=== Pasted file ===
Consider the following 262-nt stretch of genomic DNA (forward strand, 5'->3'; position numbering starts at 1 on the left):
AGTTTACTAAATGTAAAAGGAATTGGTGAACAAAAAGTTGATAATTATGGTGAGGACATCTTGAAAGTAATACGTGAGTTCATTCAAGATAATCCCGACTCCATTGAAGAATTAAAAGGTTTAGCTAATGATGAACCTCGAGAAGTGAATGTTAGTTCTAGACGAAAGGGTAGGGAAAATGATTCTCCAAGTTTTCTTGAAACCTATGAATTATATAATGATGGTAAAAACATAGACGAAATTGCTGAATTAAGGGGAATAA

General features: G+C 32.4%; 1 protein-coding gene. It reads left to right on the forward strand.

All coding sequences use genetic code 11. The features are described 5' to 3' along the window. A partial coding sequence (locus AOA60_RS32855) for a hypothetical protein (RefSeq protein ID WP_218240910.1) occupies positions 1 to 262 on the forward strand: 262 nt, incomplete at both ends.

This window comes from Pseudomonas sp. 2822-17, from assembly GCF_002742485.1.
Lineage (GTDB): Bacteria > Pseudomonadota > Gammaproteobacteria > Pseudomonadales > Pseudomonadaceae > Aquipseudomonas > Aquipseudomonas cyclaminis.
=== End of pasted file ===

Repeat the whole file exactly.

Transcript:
Consider the following 262-nt stretch of genomic DNA (forward strand, 5'->3'; position numbering starts at 1 on the left):
AGTTTACTAAATGTAAAAGGAATTGGTGAACAAAAAGTTGATAATTATGGTGAGGACATCTTGAAAGTAATACGTGAGTTCATTCAAGATAATCCCGACTCCATTGAAGAATTAAAAGGTTTAGCTAATGATGAACCTCGAGAAGTGAATGTTAGTTCTAGACGAAAGGGTAGGGAAAATGATTCTCCAAGTTTTCTTGAAACCTATGAATTATATAATGATGGTAAAAACATAGACGAAATTGCTGAATTAAGGGGAATAA

General features: G+C 32.4%; 1 protein-coding gene. It reads left to right on the forward strand.

All coding sequences use genetic code 11. The features are described 5' to 3' along the window. A partial coding sequence (locus AOA60_RS32855) for a hypothetical protein (RefSeq protein ID WP_218240910.1) occupies positions 1 to 262 on the forward strand: 262 nt, incomplete at both ends.

This window comes from Pseudomonas sp. 2822-17, from assembly GCF_002742485.1.
Lineage (GTDB): Bacteria > Pseudomonadota > Gammaproteobacteria > Pseudomonadales > Pseudomonadaceae > Aquipseudomonas > Aquipseudomonas cyclaminis.